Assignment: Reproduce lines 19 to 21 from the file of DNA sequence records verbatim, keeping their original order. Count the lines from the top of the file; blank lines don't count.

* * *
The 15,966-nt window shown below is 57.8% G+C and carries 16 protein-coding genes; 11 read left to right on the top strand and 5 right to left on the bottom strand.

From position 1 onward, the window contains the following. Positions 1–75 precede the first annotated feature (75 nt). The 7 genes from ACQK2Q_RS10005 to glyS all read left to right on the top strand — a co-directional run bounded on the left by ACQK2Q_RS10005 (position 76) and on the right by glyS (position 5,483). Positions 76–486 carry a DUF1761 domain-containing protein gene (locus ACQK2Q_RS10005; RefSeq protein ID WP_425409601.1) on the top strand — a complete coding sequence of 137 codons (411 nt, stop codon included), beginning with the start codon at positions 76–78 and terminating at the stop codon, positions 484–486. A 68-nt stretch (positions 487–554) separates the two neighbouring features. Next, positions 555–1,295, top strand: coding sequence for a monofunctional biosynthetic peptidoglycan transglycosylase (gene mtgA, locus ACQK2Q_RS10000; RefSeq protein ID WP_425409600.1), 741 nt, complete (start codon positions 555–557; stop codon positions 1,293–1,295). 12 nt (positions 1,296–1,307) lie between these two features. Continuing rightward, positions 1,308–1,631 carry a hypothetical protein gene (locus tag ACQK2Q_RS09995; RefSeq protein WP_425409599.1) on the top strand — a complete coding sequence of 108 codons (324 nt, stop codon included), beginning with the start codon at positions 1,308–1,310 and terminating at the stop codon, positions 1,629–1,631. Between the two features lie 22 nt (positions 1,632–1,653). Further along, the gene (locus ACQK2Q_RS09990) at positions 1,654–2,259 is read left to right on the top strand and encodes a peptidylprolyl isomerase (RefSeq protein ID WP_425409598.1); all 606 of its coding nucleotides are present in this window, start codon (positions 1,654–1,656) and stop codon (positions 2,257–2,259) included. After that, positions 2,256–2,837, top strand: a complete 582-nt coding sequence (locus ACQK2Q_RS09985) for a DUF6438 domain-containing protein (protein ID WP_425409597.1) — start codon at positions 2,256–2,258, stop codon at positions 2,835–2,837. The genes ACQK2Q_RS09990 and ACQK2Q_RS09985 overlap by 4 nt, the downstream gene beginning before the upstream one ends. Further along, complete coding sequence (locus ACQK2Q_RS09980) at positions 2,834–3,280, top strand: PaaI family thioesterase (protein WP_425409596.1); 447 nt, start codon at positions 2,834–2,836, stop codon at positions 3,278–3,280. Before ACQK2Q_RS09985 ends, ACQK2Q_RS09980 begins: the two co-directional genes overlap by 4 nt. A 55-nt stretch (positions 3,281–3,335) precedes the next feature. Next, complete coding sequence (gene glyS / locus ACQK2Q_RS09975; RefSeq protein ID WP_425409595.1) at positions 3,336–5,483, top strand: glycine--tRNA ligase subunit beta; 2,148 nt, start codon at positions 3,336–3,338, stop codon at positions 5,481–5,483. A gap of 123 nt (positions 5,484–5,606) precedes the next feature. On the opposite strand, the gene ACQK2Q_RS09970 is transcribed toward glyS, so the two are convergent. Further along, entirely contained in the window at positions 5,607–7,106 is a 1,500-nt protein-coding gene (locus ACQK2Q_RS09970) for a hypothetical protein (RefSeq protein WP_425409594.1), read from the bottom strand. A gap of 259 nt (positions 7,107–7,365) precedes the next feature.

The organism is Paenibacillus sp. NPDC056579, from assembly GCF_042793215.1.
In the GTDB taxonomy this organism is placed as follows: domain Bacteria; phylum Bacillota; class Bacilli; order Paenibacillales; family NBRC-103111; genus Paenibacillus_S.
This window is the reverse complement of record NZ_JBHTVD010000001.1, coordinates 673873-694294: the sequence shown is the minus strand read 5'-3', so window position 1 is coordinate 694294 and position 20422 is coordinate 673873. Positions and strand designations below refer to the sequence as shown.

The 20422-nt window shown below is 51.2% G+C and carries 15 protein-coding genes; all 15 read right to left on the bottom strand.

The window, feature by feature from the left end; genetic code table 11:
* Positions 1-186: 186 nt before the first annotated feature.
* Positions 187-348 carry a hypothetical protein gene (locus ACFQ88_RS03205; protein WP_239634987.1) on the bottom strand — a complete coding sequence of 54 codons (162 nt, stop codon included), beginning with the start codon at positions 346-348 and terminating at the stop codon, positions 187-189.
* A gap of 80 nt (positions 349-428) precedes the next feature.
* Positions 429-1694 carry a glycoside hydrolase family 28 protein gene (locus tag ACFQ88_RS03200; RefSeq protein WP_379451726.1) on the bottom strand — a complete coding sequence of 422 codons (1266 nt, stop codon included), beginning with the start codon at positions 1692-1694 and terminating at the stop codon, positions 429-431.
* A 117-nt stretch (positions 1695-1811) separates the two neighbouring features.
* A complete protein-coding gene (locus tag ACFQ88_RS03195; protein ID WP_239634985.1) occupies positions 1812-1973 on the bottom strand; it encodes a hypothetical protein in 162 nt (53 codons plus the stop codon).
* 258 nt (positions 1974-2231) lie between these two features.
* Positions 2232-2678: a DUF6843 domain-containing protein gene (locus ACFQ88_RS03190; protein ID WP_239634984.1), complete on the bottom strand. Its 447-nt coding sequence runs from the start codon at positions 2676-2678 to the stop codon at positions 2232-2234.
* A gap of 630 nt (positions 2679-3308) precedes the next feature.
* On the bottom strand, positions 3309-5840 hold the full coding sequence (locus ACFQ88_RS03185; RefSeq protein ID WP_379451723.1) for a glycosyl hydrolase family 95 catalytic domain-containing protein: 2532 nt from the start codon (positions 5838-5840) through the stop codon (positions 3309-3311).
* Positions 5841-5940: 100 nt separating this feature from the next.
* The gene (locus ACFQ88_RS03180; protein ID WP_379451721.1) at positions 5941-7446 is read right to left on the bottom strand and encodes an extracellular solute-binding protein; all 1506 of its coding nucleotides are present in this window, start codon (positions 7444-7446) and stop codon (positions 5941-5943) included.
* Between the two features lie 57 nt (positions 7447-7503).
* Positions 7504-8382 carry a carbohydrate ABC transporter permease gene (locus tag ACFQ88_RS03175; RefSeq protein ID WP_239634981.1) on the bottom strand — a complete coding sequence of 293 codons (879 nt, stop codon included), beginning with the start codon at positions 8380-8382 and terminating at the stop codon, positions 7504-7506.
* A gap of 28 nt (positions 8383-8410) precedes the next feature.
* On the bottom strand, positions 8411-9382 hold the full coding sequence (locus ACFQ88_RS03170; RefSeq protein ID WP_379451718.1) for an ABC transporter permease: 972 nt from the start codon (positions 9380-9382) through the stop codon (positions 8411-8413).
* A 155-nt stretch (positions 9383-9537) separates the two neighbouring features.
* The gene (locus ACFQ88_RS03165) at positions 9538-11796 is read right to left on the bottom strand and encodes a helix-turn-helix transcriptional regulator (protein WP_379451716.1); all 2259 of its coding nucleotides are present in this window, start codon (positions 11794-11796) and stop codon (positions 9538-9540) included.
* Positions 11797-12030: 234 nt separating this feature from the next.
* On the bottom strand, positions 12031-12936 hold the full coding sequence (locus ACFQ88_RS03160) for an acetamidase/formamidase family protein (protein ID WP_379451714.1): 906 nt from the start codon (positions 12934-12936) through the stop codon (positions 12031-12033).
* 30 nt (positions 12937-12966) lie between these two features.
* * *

* The gene (locus ACFQ88_RS03180; protein ID WP_379451721.1) at positions 5941-7446 is read right to left on the bottom strand and encodes an extracellular solute-binding protein; all 1506 of its coding nucleotides are present in this window, start codon (positions 7444-7446) and stop codon (positions 5941-5943) included.
* Between the two features lie 57 nt (positions 7447-7503).
* Positions 7504-8382 carry a carbohydrate ABC transporter permease gene (locus tag ACFQ88_RS03175; RefSeq protein ID WP_239634981.1) on the bottom strand — a complete coding sequence of 293 codons (879 nt, stop codon included), beginning with the start codon at positions 8380-8382 and terminating at the stop codon, positions 7504-7506.